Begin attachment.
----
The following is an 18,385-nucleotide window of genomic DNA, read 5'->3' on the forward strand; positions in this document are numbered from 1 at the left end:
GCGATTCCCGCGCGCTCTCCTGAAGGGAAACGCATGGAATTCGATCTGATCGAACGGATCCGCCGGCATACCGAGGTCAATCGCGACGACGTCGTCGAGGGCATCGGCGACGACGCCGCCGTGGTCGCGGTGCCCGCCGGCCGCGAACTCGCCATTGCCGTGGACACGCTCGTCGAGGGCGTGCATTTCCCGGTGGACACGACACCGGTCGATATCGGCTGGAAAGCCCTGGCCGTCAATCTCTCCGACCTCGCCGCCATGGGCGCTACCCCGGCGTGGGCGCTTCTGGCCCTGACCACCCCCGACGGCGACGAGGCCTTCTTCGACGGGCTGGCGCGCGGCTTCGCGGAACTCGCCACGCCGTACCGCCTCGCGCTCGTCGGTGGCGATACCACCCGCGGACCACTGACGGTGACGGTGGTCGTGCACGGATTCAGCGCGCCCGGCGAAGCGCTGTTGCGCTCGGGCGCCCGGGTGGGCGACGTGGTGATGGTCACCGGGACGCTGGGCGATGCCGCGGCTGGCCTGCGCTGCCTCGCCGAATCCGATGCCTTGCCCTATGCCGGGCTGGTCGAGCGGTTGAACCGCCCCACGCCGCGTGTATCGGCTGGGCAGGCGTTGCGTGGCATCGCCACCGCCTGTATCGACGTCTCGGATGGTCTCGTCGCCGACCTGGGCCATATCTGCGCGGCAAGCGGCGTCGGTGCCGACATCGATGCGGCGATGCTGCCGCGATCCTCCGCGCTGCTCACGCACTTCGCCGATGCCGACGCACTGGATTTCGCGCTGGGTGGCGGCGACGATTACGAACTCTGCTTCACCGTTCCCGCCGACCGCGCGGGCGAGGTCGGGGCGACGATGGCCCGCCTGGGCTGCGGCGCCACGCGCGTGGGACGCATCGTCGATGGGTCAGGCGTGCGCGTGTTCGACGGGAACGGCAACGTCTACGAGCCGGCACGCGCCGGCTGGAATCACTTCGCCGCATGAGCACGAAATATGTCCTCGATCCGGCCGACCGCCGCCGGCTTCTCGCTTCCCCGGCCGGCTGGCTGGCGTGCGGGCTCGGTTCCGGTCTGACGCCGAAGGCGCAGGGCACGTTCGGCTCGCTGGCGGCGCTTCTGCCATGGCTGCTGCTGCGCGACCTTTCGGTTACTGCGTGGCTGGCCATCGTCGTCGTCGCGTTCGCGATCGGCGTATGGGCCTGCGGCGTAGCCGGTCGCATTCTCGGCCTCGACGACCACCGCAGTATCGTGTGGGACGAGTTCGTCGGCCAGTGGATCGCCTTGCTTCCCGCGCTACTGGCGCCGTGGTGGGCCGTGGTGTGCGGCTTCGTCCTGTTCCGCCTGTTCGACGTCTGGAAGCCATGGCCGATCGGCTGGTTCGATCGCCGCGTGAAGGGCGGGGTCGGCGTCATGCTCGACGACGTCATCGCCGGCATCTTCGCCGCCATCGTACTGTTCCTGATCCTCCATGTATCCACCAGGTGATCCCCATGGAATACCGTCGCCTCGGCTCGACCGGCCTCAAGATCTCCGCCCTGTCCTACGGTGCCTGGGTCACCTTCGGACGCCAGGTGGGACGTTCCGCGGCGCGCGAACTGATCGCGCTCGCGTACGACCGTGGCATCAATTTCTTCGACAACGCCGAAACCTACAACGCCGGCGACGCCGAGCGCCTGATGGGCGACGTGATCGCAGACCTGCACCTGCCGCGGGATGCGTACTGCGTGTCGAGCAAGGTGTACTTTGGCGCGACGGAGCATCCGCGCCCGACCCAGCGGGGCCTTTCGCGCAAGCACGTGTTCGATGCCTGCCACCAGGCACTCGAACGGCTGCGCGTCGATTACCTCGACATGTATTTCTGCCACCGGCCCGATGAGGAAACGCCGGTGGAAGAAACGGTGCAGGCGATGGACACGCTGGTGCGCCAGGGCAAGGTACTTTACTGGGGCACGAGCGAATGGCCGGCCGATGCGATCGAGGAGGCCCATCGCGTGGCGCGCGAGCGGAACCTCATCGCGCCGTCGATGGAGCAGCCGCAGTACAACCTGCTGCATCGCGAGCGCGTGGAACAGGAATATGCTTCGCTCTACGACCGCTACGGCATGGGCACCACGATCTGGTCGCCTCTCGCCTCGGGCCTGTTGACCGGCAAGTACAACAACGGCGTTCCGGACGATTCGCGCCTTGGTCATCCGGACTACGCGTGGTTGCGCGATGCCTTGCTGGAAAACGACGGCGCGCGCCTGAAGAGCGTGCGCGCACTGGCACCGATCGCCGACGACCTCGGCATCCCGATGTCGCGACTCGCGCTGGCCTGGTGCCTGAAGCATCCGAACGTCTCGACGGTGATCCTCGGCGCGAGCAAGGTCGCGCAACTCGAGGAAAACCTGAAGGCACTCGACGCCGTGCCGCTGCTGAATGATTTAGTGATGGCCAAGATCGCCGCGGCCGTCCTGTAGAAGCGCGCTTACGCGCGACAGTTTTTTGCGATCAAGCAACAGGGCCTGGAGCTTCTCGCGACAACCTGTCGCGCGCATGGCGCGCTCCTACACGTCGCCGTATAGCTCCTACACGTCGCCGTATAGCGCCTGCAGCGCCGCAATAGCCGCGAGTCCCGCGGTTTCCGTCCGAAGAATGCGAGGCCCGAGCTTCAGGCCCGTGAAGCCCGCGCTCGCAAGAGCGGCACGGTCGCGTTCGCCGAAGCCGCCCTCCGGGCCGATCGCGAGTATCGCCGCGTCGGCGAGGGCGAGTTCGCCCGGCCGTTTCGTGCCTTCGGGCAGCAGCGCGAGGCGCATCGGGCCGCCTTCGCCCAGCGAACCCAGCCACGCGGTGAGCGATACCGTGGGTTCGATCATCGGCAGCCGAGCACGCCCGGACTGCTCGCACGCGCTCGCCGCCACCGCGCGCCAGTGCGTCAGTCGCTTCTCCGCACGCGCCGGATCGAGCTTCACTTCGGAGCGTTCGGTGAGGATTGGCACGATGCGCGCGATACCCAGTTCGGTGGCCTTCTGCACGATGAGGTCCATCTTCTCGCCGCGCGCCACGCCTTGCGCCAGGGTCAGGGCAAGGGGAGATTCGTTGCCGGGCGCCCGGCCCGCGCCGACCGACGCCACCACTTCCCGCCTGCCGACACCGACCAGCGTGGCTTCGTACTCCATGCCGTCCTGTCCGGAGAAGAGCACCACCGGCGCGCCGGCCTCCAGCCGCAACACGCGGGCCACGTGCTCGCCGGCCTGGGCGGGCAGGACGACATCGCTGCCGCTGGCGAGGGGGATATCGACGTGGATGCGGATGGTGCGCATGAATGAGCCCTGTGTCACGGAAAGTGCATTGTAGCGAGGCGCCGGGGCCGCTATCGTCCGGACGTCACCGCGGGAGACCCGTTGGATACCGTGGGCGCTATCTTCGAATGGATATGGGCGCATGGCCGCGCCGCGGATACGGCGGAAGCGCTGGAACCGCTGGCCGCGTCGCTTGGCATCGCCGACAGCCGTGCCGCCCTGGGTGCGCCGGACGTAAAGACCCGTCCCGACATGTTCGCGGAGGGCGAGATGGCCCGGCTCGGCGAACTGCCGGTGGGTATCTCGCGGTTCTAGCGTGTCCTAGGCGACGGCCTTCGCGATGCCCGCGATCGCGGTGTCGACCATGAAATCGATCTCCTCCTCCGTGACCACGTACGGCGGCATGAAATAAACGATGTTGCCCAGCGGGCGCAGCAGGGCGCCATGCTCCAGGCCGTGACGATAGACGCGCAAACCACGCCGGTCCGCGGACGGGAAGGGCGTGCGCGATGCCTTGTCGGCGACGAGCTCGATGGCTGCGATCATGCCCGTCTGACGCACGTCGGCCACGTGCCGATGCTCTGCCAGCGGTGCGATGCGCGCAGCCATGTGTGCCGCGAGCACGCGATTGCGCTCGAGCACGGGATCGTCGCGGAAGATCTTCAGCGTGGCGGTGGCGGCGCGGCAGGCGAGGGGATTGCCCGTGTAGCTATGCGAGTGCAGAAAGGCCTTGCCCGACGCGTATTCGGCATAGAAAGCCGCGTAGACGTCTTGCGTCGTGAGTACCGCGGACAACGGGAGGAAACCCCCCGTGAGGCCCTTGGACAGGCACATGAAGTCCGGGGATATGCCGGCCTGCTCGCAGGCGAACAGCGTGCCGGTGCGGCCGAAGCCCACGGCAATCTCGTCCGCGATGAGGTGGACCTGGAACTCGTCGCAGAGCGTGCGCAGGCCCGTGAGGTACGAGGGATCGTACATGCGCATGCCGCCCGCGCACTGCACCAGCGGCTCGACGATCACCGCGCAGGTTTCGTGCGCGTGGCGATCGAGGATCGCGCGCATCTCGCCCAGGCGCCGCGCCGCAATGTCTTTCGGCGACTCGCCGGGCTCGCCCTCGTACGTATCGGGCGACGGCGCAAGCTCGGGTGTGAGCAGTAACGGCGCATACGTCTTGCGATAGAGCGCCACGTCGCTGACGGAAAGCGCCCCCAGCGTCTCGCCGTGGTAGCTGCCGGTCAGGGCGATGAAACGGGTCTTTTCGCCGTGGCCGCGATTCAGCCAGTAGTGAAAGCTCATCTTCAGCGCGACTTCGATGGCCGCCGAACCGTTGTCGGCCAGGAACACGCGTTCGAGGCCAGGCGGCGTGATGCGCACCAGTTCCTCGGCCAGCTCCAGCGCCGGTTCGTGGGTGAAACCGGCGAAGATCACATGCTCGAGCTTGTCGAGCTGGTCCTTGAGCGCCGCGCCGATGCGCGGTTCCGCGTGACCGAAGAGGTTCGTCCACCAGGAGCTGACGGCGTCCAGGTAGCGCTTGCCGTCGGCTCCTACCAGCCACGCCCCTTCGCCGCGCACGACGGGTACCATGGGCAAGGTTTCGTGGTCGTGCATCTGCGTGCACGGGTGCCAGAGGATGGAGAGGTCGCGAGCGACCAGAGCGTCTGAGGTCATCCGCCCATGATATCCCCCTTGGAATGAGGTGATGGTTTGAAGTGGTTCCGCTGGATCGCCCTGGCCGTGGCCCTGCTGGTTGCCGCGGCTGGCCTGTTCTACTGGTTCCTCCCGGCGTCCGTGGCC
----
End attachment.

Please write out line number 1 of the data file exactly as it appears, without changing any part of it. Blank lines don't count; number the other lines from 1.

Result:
The following is an 18,385-nucleotide window of genomic DNA, read 5'->3' on the forward strand; positions in this document are numbered from 1 at the left end: